The Iran–Contra affair (ماجرای ایران-کنترا, caso Irán-Contra), also referred to as Irangate, Contragate or the Iran–Contra scandal, was a political scandal in the United States that occurred during the second term of the Reagan Administration.
The Iran–Iraq War was an armed conflict between Iran and Iraq, beginning on 22 September 1980, when Iraq invaded Iran, and ending on 20 August 1988, when Iran accepted the UN-brokered ceasefire.
The Iranian Revolution (Enqelāb-e Iran; also known as the Islamic Revolution or the 1979 Revolution), Iran Chamber.
Iraq (or; العراق; عێراق), officially known as the Republic of Iraq (جُمُهورية العِراق; کۆماری عێراق), is a country in Western Asia, bordered by Turkey to the north, Iran to the east, Kuwait to the southeast, Saudi Arabia to the south, Jordan to the southwest and Syria to the west.
Janice Gross Stein, (born 1943) is a Canadian political scientist and international relations expert.
Jean Luc Joseph Marie "Jean-Luc" Dehaene (7 August 1940 – 15 May 2014) was a Belgian politician who served as Prime Minister of Belgium from 1992 until 1999.
The Journal of Conflict Resolution is a peer-reviewed academic journal covering research on international conflict and conflict resolution.
Kåre Isaachsen Willoch (born 3 October 1928) is a former Norwegian politician from the Conservative Party.
Kenneth Neal Waltz (June 8, 1924 – May 12, 2013) was an American political scientist who was a member of the faculty at both the University of California, Berkeley and Columbia University and one of the most prominent scholars in the field of international relations.
Kjell Magne Bondevik (born 3 September 1947) is a Norwegian Lutheran minister and politician (Christian Democratic Party).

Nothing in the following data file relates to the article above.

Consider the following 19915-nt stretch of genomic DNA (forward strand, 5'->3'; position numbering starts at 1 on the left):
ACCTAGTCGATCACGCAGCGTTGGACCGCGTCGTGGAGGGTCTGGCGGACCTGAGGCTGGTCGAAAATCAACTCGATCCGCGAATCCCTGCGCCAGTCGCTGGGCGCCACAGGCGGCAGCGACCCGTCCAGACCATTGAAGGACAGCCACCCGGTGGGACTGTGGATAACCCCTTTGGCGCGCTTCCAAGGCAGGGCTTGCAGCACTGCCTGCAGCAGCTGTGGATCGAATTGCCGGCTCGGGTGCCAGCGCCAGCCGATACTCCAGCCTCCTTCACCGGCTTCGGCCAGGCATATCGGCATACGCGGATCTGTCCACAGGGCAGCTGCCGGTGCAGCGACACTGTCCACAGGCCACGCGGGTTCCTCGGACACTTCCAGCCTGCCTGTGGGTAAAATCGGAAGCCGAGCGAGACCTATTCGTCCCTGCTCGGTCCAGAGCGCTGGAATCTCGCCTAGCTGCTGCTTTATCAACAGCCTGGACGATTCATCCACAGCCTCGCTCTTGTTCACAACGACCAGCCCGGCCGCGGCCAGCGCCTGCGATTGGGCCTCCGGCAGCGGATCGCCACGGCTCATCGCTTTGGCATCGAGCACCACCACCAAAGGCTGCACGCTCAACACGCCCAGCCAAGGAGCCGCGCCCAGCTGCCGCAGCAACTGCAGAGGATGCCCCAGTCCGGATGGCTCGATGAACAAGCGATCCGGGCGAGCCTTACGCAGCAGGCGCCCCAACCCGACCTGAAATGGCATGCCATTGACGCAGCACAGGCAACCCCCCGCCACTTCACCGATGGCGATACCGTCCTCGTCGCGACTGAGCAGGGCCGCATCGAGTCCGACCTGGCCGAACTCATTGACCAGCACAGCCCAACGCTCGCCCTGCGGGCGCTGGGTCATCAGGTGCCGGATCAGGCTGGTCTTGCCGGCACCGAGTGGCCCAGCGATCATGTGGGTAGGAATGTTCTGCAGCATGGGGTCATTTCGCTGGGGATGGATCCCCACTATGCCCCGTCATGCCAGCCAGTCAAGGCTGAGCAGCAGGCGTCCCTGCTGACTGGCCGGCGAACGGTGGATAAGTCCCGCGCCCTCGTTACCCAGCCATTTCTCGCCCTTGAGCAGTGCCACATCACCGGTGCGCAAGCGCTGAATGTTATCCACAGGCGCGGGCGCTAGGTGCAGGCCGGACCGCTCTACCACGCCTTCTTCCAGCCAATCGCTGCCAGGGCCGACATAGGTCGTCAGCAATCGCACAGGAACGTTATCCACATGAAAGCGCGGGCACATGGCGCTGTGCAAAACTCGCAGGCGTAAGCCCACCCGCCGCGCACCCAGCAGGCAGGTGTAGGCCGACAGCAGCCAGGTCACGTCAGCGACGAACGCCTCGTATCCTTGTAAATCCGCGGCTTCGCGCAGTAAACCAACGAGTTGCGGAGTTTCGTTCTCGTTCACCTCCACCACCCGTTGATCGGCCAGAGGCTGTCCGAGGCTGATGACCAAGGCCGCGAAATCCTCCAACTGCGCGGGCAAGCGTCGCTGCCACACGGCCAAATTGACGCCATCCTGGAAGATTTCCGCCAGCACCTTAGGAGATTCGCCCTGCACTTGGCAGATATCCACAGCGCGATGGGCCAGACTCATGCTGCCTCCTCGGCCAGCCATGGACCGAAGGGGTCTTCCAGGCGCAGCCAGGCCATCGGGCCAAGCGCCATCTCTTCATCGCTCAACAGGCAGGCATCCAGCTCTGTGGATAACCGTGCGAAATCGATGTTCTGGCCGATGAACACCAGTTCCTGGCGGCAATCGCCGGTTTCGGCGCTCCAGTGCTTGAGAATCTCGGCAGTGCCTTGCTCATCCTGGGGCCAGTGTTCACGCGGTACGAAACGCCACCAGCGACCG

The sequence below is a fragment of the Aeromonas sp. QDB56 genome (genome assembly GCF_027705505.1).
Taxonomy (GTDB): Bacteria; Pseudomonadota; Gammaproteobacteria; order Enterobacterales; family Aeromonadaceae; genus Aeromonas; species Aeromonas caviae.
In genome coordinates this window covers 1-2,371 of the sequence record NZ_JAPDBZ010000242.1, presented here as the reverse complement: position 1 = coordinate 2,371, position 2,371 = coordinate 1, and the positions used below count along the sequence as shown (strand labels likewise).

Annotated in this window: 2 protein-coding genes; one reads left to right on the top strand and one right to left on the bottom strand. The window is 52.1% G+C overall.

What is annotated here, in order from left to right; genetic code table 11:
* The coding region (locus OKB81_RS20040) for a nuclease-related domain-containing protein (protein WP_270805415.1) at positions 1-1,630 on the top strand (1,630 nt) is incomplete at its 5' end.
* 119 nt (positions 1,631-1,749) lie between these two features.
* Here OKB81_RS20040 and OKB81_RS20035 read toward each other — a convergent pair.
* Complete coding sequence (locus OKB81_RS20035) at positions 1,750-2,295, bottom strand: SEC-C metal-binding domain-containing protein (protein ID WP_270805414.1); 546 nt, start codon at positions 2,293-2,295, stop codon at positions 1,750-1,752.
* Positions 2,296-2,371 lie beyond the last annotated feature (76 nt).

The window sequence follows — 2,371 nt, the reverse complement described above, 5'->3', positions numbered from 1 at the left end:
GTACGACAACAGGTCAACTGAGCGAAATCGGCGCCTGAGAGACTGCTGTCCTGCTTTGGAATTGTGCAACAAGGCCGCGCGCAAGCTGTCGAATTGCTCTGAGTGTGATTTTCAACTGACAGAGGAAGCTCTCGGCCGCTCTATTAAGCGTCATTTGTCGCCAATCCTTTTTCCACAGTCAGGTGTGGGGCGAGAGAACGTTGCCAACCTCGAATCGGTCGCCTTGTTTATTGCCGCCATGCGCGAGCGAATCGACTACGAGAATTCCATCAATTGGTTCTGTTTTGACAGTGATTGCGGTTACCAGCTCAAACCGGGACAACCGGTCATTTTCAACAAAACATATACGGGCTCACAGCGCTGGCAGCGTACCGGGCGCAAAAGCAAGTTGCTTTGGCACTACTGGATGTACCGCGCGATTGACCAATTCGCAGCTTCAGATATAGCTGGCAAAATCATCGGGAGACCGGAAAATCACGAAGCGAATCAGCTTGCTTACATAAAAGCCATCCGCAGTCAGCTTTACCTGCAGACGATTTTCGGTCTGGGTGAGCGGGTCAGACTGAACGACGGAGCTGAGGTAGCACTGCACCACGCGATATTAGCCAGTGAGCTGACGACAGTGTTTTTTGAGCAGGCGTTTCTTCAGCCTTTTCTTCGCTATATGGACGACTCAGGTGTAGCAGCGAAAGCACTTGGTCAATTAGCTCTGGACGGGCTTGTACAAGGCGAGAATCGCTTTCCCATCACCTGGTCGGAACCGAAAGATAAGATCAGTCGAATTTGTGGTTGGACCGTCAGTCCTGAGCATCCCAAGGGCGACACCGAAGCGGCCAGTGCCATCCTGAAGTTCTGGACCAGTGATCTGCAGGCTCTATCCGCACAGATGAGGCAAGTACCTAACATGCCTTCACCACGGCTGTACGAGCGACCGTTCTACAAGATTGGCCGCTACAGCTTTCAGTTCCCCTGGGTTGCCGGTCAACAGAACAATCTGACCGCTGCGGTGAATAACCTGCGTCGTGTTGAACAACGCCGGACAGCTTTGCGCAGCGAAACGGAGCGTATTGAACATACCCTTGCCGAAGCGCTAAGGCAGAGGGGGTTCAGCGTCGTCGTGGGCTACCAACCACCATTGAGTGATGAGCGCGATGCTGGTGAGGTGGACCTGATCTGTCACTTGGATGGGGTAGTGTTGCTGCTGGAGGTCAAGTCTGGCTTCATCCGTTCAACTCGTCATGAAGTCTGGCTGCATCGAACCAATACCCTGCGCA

In Russian politics, kompromat, short for "compromising material" (компрометирующий материал), is damaging information about a politician or other public figure used to create negative publicity, for blackmail, or for ensuring loyalty.
The Korean War (in South Korean, "Korean War"; in North Korean, "Fatherland: Liberation War"; 25 June 1950 – 27 July 1953) was a war between North Korea (with the support of China and the Soviet Union) and South Korea (with the principal support of the United States).
Launch on warning (LOW) is a strategy of nuclear weapon retaliation that gained recognition during the Cold War between the United States and the Soviet Union.
There are eight sovereign states that have successfully detonated nuclear weapons.
The Long Peace is a term for the historical period following the end of World War II in 1945.
Massive Retaliation, also known as a massive response or massive deterrence, is a military doctrine and nuclear strategy in which a state commits itself to retaliate in much greater force in the event of an attack.
The military–industrial complex (MIC) is an informal alliance between a nation's military and the defense industry which supplies it, seen together as a vested interest which influences public policy.
In nuclear strategy, minimal deterrence (also called minimum deterrence) is an application of deterrence theory in which a state possesses no more nuclear weapons than is necessary to deter an adversary from attacking.
Missile defense is a system, weapon, or technology involved in the detection, tracking, interception, and destruction of attacking missiles.
Mujahideen (مجاهدين) is the plural form of mujahid (مجاهد), the term for one engaged in Jihad (literally, "holy war").
Mutual assured destruction or mutually assured destruction (MAD) is a doctrine of military strategy and national security policy in which a full-scale use of nuclear weapons by two or more opposing sides would cause the complete annihilation of both the attacker and the defender (see pre-emptive nuclear strike and second strike).
The Minimum Credible Deterrence (MCD; officially named N-deterrence), is a defence and strategic principle on which the atomic weapons programme of Pakistan is based.